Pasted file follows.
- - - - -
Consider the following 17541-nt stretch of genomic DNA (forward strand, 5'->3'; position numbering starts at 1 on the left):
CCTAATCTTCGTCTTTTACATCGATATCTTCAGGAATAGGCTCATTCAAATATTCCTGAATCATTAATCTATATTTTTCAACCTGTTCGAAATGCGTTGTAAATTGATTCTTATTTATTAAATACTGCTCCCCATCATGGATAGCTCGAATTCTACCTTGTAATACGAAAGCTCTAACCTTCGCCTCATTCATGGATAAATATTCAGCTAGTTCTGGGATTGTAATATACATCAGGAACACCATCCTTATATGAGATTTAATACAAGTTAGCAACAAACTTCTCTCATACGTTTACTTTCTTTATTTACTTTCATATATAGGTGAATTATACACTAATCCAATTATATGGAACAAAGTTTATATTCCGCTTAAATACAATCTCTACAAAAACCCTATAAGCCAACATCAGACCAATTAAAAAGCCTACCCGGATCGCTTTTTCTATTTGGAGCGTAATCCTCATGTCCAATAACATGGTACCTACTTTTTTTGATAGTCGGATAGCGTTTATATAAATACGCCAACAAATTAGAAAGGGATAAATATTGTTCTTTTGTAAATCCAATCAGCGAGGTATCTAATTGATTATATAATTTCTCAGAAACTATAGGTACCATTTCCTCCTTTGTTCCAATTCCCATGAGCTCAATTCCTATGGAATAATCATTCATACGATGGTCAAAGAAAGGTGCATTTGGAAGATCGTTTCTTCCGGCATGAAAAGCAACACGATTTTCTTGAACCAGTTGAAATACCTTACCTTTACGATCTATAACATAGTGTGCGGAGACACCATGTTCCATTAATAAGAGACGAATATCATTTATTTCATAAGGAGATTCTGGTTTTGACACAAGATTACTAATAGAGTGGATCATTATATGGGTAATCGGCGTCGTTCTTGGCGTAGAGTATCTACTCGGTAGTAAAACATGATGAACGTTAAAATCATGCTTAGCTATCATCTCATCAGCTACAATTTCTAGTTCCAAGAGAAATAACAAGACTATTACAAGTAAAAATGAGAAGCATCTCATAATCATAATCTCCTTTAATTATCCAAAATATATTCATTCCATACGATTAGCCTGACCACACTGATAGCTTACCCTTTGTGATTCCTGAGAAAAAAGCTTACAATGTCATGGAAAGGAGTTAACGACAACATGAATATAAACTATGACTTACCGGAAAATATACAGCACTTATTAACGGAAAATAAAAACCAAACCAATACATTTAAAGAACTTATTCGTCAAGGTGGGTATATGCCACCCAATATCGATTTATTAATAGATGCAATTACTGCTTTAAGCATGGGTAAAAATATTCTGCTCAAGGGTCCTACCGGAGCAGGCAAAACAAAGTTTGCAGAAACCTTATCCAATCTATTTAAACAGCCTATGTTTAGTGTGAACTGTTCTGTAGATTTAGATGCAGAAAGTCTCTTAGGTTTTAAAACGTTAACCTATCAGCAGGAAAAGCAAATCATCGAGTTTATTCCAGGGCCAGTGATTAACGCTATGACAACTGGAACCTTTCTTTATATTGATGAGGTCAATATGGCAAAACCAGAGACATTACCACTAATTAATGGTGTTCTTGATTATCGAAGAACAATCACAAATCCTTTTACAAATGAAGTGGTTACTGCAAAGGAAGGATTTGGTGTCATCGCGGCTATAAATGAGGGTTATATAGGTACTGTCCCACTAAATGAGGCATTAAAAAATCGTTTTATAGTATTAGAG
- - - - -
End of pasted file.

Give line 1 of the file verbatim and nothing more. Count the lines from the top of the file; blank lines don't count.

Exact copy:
Consider the following 17541-nt stretch of genomic DNA (forward strand, 5'->3'; position numbering starts at 1 on the left):